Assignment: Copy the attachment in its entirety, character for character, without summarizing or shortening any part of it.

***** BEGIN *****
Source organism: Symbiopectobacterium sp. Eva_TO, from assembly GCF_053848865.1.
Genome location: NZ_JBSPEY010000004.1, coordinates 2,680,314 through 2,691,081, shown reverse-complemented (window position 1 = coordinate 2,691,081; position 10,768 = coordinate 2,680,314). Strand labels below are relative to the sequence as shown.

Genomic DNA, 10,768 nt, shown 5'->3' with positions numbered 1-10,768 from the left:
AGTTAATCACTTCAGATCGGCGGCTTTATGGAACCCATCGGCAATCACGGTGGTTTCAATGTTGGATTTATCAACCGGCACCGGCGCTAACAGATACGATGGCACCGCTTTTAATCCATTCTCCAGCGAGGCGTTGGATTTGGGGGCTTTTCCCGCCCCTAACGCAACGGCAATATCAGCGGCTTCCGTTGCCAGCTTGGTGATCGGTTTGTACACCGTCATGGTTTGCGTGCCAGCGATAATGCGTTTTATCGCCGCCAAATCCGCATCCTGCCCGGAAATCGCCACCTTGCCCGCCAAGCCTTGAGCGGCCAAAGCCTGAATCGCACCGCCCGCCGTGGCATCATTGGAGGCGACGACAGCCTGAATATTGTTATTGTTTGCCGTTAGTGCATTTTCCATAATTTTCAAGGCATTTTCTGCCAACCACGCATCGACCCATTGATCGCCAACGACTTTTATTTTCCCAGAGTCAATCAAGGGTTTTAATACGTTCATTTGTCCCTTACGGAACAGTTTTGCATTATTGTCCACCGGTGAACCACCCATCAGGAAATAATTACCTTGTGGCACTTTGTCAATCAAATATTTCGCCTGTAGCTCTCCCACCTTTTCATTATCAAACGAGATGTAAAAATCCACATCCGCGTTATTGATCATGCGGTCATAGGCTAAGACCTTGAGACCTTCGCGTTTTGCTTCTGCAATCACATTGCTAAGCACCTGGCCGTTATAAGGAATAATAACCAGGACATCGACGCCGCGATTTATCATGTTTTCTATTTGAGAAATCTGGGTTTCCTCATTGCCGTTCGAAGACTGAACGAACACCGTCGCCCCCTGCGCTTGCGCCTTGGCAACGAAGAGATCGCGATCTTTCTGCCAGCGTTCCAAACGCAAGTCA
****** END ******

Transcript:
Source organism: Symbiopectobacterium sp. Eva_TO, from assembly GCF_053848865.1.
Genome location: NZ_JBSPEY010000004.1, coordinates 2,680,314 through 2,691,081, shown reverse-complemented (window position 1 = coordinate 2,691,081; position 10,768 = coordinate 2,680,314). Strand labels below are relative to the sequence as shown.

Genomic DNA, 10,768 nt, shown 5'->3' with positions numbered 1-10,768 from the left:
AGTTAATCACTTCAGATCGGCGGCTTTATGGAACCCATCGGCAATCACGGTGGTTTCAATGTTGGATTTATCAACCGGCACCGGCGCTAACAGATACGATGGCACCGCTTTTAATCCATTCTCCAGCGAGGCGTTGGATTTGGGGGCTTTTCCCGCCCCTAACGCAACGGCAATATCAGCGGCTTCCGTTGCCAGCTTGGTGATCGGTTTGTACACCGTCATGGTTTGCGTGCCAGCGATAATGCGTTTTATCGCCGCCAAATCCGCATCCTGCCCGGAAATCGCCACCTTGCCCGCCAAGCCTTGAGCGGCCAAAGCCTGAATCGCACCGCCCGCCGTGGCATCATTGGAGGCGACGACAGCCTGAATATTGTTATTGTTTGCCGTTAGTGCATTTTCCATAATTTTCAAGGCATTTTCTGCCAACCACGCATCGACCCATTGATCGCCAACGACTTTTATTTTCCCAGAGTCAATCAAGGGTTTTAATACGTTCATTTGTCCCTTACGGAACAGTTTTGCATTATTGTCCACCGGTGAACCACCCATCAGGAAATAATTACCTTGTGGCACTTTGTCAATCAAATATTTCGCCTGTAGCTCTCCCACCTTTTCATTATCAAACGAGATGTAAAAATCCACATCCGCGTTATTGATCATGCGGTCATAGGCTAAGACCTTGAGACCTTCGCGTTTTGCTTCTGCAATCACATTGCTAAGCACCTGGCCGTTATAAGGAATAATAACCAGGACATCGACGCCGCGATTTATCATGTTTTCTATTTGAGAAATCTGGGTTTCCTCATTGCCGTTCGAAGACTGAACGAACACCGTCGCCCCCTGCGCTTGCGCCTTGGCAACGAAGAGATCGCGATCTTTCTGCCAGCGTTCCAAACGCAAGTCA